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What happens when you give Kindles to kids in Ghana? Results:

The New York City Department of Education issued its first guidelines for how teachers should navigate social media following a rise in the number of complaints involving school employees who inappropriately contact students through Facebook, texting and email.

Terry’s principal, Philip Weinberg, calls the guidelines common sense.

“As an old English teacher, even the language of that kind of interaction is problematic,” he says. “We know that we’re not our students’ friends as much as we love them and care about them in genuine ways. We need to establish specific boundaries about the kinds of interactions we have with young people.”

Friend Your Students? New York City Schools Say No : All Tech Considered : NPR

The school I’m going to does not have any policies on social networking and students. When I interviewed the cheerleading coach told me that she is friends with a lot of the kids on Facebook.

What are the reasons for a public school teacher to be friends with your students?

(via itssnix)

theatlantic:

Why Is General McChrystal Teaching an Off-the-Record Course at Yale?

McChrystal, who formerly led special operations forces in Iraq and Afghanistan and later became a senior American commander in Afghanistan, now teaches a class at Yale’s Grand Strategy Program, where he integrates his military experience with his studies on leadership. In the New York Times, McCyrstal is quoted as saying “the only reason I’m here to teach,” compared with “somebody who’s got a Ph.D., is because I’ve been through it.”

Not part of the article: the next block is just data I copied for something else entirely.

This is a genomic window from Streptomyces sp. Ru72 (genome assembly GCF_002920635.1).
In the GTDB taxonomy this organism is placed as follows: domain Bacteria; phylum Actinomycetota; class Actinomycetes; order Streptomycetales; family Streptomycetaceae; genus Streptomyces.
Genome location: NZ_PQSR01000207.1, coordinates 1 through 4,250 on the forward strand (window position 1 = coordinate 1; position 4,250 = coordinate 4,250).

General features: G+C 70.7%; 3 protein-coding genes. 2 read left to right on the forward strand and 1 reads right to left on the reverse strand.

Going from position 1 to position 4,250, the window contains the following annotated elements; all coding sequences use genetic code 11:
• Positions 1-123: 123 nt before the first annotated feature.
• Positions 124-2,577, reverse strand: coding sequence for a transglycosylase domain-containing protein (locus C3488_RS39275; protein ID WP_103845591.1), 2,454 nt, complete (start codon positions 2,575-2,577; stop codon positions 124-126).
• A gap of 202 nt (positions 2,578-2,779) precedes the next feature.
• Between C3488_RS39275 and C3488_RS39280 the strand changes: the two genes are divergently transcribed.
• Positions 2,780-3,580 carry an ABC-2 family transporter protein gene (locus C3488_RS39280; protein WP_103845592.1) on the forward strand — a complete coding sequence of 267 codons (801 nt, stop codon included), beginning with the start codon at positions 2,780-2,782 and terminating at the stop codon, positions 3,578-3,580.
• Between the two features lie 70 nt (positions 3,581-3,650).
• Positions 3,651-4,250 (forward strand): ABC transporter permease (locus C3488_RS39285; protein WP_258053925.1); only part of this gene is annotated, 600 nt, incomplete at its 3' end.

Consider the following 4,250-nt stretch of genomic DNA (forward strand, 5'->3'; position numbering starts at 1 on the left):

McChrystal must have been through something ominous because, according to Elisabeth Bumiller’s  Times article, Yale University imposes restrictions on students who sit in McChrystal’s classes, demanding that they take notes on an “off the record” basis — i.e., not for attribution.
Yale’s extraordinary act seems drastically out of place with notions of academic and intellectual freedom. At the U.S. Military Academy at West Point, where I teach history, intellectual freedom is fiercely encouraged and protected. In addition, there is also accountability. No matter what I say in my history classes - either about history or my combat experience — cadets are free to tell it to the world, critique it, or reject it privately or publicly. Restrictions on cadets don’t exist even for an instructor with direct ties to the U.S. military.
Read more. [Image: Reuters]

theatlantic:

Why Is General McChrystal Teaching an Off-the-Record Course at Yale?

McChrystal, who formerly led special operations forces in Iraq and Afghanistan and later became a senior American commander in Afghanistan, now teaches a class at Yale’s Grand Strategy Program, where he integrates his military experience with his studies on leadership. In the New York Times, McCyrstal is quoted as saying “the only reason I’m here to teach,” compared with “somebody who’s got a Ph.D., is because I’ve been through it.”

McChrystal must have been through something ominous because, according to Elisabeth Bumiller’s  Times article, Yale University imposes restrictions on students who sit in McChrystal’s classes, demanding that they take notes on an “off the record” basis — i.e., not for attribution.

Yale’s extraordinary act seems drastically out of place with notions of academic and intellectual freedom. At the U.S. Military Academy at West Point, where I teach history, intellectual freedom is fiercely encouraged and protected. In addition, there is also accountability. No matter what I say in my history classes - either about history or my combat experience — cadets are free to tell it to the world, critique it, or reject it privately or publicly. Restrictions on cadets don’t exist even for an instructor with direct ties to the U.S. military.

Read more. [Image: Reuters]